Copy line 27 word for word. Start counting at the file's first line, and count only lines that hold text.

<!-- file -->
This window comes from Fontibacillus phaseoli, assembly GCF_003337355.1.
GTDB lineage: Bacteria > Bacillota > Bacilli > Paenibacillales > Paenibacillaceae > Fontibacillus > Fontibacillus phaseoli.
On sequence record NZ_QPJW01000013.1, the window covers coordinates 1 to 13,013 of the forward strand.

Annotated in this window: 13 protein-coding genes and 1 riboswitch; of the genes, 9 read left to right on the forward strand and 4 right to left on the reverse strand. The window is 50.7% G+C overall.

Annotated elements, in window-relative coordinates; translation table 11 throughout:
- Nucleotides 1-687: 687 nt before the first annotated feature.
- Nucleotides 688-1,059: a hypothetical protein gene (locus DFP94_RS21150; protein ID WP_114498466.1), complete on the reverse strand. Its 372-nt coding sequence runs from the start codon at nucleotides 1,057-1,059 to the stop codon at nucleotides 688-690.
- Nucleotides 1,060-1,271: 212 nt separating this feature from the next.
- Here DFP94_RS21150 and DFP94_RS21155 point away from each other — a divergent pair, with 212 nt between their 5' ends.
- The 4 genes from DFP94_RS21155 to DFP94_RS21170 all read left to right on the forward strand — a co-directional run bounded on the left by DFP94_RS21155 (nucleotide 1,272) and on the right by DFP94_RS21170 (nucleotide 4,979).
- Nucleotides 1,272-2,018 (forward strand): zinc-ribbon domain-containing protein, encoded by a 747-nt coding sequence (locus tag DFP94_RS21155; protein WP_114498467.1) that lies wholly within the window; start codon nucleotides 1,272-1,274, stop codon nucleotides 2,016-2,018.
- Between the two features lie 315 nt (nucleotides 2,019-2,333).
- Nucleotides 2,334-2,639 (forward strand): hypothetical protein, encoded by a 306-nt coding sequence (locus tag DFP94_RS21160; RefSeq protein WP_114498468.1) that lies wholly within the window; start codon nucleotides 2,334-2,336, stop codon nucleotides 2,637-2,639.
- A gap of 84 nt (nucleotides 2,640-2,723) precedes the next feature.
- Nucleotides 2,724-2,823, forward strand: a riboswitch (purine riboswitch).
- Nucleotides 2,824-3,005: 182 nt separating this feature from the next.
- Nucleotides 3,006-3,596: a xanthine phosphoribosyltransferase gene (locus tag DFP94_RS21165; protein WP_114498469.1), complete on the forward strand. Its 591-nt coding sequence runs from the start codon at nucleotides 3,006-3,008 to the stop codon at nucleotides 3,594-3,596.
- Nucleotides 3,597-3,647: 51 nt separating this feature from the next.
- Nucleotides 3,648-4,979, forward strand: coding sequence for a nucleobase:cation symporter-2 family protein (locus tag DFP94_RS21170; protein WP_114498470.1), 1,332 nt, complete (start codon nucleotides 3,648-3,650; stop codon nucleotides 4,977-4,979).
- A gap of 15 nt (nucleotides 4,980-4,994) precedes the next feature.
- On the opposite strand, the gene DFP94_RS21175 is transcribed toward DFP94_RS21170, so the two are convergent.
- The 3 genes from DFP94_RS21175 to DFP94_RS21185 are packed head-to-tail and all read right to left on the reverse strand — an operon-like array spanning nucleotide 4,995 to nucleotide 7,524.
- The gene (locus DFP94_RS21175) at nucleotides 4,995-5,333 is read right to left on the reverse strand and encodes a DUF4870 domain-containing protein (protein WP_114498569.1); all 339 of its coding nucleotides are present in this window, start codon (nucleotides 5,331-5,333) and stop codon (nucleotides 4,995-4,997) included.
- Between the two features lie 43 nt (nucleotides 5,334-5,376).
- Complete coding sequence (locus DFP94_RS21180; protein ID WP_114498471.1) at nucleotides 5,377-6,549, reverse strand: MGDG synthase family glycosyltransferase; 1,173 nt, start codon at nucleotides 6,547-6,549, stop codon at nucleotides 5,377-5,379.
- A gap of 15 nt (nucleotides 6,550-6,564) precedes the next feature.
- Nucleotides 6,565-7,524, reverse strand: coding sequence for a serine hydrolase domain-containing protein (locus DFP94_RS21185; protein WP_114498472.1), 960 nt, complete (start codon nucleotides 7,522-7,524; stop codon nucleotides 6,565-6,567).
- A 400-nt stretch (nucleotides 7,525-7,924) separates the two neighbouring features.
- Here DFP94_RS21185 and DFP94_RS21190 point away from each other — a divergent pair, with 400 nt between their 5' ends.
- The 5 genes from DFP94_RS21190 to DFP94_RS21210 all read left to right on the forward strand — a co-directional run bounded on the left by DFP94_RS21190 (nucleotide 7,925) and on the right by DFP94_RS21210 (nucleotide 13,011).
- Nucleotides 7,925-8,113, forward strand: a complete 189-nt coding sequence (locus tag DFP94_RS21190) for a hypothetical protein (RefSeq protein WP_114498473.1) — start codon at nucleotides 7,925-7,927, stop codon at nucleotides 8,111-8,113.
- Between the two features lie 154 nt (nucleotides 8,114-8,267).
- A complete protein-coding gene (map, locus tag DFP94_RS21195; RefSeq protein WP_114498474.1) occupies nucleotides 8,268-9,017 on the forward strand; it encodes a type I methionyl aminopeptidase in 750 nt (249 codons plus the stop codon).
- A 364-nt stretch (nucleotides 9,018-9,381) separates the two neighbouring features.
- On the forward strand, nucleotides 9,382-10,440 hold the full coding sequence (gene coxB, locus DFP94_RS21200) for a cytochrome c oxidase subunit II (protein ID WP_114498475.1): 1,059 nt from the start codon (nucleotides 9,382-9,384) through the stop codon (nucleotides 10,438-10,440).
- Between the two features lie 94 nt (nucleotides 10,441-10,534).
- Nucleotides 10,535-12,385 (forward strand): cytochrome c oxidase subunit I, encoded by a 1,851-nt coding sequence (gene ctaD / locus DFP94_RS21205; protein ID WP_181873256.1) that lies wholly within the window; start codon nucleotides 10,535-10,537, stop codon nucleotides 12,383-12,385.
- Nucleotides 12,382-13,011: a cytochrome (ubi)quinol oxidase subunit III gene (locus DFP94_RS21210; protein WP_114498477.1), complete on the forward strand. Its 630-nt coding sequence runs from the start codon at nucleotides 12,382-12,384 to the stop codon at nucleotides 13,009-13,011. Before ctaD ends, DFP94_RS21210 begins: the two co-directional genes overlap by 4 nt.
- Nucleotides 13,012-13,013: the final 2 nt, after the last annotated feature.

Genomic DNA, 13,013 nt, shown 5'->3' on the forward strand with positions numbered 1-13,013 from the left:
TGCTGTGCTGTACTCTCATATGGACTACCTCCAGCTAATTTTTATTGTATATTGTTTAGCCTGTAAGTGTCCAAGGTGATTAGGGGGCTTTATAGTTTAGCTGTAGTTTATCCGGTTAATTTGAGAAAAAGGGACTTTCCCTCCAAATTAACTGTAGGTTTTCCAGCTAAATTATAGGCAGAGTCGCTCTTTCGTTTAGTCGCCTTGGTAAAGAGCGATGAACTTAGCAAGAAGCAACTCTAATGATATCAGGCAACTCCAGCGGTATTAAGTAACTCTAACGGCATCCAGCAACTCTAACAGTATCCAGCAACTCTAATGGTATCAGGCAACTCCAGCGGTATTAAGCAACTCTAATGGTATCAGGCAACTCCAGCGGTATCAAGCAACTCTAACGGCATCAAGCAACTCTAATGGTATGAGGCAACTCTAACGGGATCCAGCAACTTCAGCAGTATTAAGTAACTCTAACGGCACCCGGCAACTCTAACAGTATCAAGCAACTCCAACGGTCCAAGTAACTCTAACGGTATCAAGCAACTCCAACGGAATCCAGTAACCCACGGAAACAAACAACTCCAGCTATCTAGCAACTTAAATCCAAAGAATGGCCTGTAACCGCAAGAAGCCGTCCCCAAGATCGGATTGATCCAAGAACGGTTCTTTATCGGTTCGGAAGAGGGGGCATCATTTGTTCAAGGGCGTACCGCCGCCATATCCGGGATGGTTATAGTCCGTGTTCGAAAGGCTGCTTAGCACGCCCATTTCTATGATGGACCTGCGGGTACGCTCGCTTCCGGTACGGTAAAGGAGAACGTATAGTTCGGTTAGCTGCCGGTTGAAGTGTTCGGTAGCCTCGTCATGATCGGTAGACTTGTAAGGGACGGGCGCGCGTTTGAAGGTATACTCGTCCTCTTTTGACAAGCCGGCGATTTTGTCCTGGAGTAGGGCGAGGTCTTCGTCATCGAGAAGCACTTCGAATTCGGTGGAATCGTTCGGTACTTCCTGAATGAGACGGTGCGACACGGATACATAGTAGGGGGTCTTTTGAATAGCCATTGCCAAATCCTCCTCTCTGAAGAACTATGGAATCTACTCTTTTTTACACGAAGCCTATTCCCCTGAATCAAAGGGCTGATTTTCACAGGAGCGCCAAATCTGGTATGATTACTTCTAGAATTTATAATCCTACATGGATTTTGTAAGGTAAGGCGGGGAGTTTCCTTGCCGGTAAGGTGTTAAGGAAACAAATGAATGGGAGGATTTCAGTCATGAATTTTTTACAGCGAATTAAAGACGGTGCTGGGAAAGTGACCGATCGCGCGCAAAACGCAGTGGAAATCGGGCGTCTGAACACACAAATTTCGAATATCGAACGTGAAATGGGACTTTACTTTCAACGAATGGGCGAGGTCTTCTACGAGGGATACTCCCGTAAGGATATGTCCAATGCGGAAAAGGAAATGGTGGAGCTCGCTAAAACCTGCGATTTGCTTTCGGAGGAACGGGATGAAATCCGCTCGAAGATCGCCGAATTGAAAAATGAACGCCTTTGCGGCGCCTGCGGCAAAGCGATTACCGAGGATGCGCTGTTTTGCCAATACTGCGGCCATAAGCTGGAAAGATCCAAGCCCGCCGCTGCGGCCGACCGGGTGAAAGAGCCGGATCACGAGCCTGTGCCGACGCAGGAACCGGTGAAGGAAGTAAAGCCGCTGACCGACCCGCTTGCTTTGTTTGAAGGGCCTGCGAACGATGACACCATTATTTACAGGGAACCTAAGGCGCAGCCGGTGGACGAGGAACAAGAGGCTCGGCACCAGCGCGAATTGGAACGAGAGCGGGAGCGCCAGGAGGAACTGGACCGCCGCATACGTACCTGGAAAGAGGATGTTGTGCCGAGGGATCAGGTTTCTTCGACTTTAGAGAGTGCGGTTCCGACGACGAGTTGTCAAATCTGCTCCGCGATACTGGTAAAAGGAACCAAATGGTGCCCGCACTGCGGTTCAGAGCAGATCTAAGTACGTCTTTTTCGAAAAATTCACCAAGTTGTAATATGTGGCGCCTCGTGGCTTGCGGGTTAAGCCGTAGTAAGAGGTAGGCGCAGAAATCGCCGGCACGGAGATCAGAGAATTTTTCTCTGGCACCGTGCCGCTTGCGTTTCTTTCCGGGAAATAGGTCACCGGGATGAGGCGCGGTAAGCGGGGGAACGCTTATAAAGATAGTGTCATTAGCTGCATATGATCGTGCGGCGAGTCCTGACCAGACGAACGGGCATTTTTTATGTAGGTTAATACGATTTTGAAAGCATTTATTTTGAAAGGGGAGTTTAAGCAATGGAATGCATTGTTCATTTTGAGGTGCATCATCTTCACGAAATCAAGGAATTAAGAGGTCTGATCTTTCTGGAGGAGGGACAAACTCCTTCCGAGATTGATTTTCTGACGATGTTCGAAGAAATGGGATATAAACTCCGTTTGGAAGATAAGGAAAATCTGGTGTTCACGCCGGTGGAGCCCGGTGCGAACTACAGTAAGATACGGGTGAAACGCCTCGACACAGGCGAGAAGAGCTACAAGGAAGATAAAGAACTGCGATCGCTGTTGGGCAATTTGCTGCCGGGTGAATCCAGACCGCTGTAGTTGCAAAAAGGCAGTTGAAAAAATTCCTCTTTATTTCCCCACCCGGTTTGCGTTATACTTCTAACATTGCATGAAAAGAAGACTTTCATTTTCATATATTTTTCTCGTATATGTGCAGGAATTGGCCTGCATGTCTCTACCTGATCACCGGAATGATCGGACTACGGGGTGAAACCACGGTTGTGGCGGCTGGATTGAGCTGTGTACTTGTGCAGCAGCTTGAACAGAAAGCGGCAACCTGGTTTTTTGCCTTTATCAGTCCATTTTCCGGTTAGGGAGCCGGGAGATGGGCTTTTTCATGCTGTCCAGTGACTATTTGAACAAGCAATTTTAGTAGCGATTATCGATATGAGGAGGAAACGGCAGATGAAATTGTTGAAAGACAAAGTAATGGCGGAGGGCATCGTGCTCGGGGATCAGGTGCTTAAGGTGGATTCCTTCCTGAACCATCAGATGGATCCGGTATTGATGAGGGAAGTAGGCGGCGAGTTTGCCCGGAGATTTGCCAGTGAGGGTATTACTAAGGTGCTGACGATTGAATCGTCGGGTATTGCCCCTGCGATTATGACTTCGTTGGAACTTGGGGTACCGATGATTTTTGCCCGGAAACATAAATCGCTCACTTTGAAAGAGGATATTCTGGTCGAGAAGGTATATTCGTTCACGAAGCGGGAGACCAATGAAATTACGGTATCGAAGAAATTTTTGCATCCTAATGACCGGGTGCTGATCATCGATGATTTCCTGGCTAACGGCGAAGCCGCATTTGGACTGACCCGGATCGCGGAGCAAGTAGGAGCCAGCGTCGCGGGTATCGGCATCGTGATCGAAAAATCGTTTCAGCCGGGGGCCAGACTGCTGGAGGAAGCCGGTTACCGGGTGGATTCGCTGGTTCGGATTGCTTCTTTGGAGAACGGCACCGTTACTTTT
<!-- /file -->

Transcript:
- Nucleotides 6,565-7,524, reverse strand: coding sequence for a serine hydrolase domain-containing protein (locus DFP94_RS21185; protein WP_114498472.1), 960 nt, complete (start codon nucleotides 7,522-7,524; stop codon nucleotides 6,565-6,567).